Greensboro, N.C. – Independent testing of the revolutionary Cabinotch Cabinet Box System conducted by HPVA Laboratories demonstrates the impressive strength and durability of these custom-sized American hardwood cabinet boxes when assembled.
In fact, Cabinotch products exceed the levels of the ANSI/KCMA A161.1-2012 Performance and Construction Standard for Kitchen and Vanity Cabinets by passing test measures substantially more rigorous than the typical measures.
HPVA Laboratories conducted structural, deflection, static load and impact tests on Cabinotch wall cabinets, base cabinets and shelves. This testing resulted in receiving “pass” designations in all testing categories.
HPVA Laboratories noted that the integrity of the cabinet boxes was not negatively impacted in any way – even after applying “enhanced” rigorous testing methods that exceed the ANSI/KCMA standards.
According to Josh Hosen, HPVA Laboratories’ manager of certification services, the Cabinotch cabinets were first subjected to the standard ANSI/KCMA static loading test, which stipulates 15 pounds per square foot to be applied to the shelves and cabinet bottoms for a one-week time period. “Once the cabinets passed that standard, we doubled the loading to 30 pounds for two weeks of tests, which they passed as well,” he reported.
Additional static loading tests were performed to simulate wall cabinets’ ability to withstand the weight of items inside and still hang on the wall. HPVA Laboratories increased the amount of weight specified in the ANSI/KCMA standard by 25%, equating to over 750 lbs. of force being applied to the wall cabinet face frame. The Cabinotch products passed with no visible compromise to the structural integrity of the cabinets.
Finally, drop impact tests were performed on the cabinets’ shelves and bottoms. Where the KCMA/ANSI test calls for a 3 lb. ball to be dropped from 6 inches, the Cabinotch products were tested with a 14 lb. ball from 12 inches – and passed.
Commenting on the impact testing, Brian Sause, HPVA Laboratories’ director of testing, certification and standards, remarked, “The impact test on the cabinets was very impressive. Going well beyond the normal specification designed to test the dropping of cans and other items, we dropped a bowling ball from the highest point possible within the cabinet. There wasn’t even a dent in the plywood afterwards.”
Todd Vogelsinger, Director of Marketing, said that the shops using the system today are all quite satisfied with the integrity of the materials and final assembly. “Due to the unique wood-to-wood joinery system we use with Cabinotch, with its self-aligning action and the quality of the American hardwoods we use in the PureBond® plywood, the ½” sides and bottoms are clearly more than sturdy enough to meet – and exceed – the current performance standards for cabinetry.
“Our customers appreciate the handling advantages of a lighter panel as well,” Vogelsinger added.
The Cabinotch system, which includes an innovative, patent-pending interlocking side panel-to-face frame, wood-to-wood joint, has been shown to help cabinet shops reduce costs and improve productivity.
Cabinotch products help shop management minimize the low-profit hours spent at a table saw in favor of the time spent designing, selling, finishing and adding value to their cabinet projects, while offering a premium-quality product that features Columbia Forest Products’ domestically produced, formaldehyde-free PureBond hardwood plywood.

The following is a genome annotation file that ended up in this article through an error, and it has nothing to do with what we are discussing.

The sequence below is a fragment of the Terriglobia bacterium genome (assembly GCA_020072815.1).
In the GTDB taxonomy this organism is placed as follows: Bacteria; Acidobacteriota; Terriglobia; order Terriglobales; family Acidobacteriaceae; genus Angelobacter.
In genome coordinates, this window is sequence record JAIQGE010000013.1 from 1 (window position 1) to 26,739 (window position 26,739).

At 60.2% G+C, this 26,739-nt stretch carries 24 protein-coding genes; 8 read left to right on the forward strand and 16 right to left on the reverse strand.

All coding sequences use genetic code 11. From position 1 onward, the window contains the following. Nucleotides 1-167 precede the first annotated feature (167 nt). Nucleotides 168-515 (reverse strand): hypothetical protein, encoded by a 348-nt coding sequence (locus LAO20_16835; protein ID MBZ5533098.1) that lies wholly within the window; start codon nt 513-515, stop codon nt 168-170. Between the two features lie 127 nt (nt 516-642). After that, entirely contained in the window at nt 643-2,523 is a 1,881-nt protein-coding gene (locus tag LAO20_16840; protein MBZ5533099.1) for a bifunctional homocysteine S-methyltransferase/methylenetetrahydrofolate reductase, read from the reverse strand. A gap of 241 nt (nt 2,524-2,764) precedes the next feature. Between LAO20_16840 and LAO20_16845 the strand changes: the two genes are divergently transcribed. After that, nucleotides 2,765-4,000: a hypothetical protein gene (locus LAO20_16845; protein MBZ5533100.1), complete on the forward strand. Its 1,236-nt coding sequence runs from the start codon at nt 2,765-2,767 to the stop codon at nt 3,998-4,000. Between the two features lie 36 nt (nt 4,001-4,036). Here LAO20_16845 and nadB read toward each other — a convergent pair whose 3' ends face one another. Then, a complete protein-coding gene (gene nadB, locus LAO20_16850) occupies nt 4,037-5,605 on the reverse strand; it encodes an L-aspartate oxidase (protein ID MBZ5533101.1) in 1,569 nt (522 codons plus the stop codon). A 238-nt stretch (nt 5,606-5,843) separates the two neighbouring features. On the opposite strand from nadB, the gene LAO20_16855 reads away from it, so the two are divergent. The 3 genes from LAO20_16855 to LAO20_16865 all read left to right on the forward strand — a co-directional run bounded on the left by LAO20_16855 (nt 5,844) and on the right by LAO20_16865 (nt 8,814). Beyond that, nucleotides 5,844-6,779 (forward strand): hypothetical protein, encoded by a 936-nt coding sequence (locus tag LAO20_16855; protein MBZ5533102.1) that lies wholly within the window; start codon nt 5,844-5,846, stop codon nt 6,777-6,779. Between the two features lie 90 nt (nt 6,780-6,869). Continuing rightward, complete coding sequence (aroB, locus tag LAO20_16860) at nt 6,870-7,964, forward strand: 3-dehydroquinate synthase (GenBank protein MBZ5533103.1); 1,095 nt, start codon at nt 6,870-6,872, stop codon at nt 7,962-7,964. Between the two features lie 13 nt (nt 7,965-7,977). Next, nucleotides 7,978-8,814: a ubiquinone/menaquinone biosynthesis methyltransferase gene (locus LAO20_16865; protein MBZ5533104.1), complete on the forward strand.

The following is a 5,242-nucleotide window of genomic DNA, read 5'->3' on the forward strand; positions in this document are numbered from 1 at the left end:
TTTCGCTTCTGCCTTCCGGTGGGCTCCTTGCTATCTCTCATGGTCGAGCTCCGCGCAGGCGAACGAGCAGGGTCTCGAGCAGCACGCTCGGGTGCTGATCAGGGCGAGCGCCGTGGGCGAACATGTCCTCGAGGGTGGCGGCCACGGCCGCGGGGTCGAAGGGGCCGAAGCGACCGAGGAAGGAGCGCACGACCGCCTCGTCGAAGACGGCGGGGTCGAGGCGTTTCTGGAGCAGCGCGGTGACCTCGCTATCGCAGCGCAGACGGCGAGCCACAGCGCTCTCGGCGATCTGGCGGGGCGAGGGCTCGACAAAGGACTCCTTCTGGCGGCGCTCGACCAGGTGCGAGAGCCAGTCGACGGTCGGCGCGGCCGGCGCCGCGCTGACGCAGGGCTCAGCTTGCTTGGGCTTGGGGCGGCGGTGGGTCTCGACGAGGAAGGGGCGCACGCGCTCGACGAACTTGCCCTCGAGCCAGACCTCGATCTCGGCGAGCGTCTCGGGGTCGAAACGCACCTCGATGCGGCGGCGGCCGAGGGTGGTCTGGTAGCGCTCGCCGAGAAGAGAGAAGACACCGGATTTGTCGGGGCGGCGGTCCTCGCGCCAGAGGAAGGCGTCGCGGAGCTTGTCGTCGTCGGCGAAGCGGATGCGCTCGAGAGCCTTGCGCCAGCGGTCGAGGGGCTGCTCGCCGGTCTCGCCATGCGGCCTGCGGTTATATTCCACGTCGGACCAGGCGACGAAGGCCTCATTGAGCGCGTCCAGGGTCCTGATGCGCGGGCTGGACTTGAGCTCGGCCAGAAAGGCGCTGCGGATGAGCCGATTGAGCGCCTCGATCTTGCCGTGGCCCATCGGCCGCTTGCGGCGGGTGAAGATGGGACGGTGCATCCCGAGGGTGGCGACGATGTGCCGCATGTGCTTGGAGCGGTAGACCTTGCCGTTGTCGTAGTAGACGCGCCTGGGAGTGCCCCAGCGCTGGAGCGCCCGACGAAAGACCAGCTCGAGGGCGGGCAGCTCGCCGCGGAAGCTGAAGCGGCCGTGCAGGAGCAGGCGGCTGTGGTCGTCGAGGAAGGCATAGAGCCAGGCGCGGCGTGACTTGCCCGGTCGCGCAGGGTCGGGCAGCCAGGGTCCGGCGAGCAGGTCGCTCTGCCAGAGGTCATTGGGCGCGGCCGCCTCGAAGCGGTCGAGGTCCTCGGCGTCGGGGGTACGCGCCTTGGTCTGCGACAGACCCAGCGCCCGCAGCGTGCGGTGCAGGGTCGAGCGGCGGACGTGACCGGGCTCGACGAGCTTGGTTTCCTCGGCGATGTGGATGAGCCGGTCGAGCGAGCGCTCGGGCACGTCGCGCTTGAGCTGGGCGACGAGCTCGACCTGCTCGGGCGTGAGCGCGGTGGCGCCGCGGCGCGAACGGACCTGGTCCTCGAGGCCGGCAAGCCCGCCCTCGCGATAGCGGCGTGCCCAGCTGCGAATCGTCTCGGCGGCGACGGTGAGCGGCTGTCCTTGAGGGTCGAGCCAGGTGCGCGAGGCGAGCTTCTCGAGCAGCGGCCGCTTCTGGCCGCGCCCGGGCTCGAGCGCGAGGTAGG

Mike Lee, manager of the Cabinotch program, reports that the system is receiving a highly positive reception in the marketplace. “Through our Cabinotch offering, we can deliver a set of custom-sized American hardwood parts – from the face frame through the sides, backs, bottoms, tops and shelves – that the fabricator can finish and assemble along with adding their doors and drawers,” Lee said. “It delivers production efficiencies that shop owners can put to good use, and see positive results instantly.”
Through a web portal (www.cabinotch.com), customers can register, then specify face frame and interior face species, adjust sizes and order their cabinet box parts, which are then shipped directly to their shop. Instructional videos found on the website illustrate the ease of the box assembly, made possible through the notch in the back of the face frames, and the strength and alignment of the box when assembled.
“You can order your box parts from Cabinotch and start working on your doors, drawers, range hoods and trim. When the Cabinotch parts arrive, usually within a calendar week, finishing them and putting everything together is a snap,” Lee noted.
“On top of the noteworthy efficiencies and time savings, cabinet shops are receiving a top-quality ‘cabinet box’ that they can build out and finish to their customers’ specifications,” Lee added.
“It also means they can market an all-wood cabinet box that’s made in America and features PureBond formaldehyde-free technology. These are three of the most powerful selling points in the consumer’s mind today,” Lee summed up. “This is a product that shops can promote as a true reflection of their individuality and workmanship.”
Columbia Forest Products, which acquired Cabinotch last fall and operates it under its CFP Components Division, is expanding awareness of the Cabinotch cabinet box system through industry promotion and through the company’s network of independent wholesale distributors. Customers order their products online and receive them directly from the plant.
Source: Columbia Forest Products
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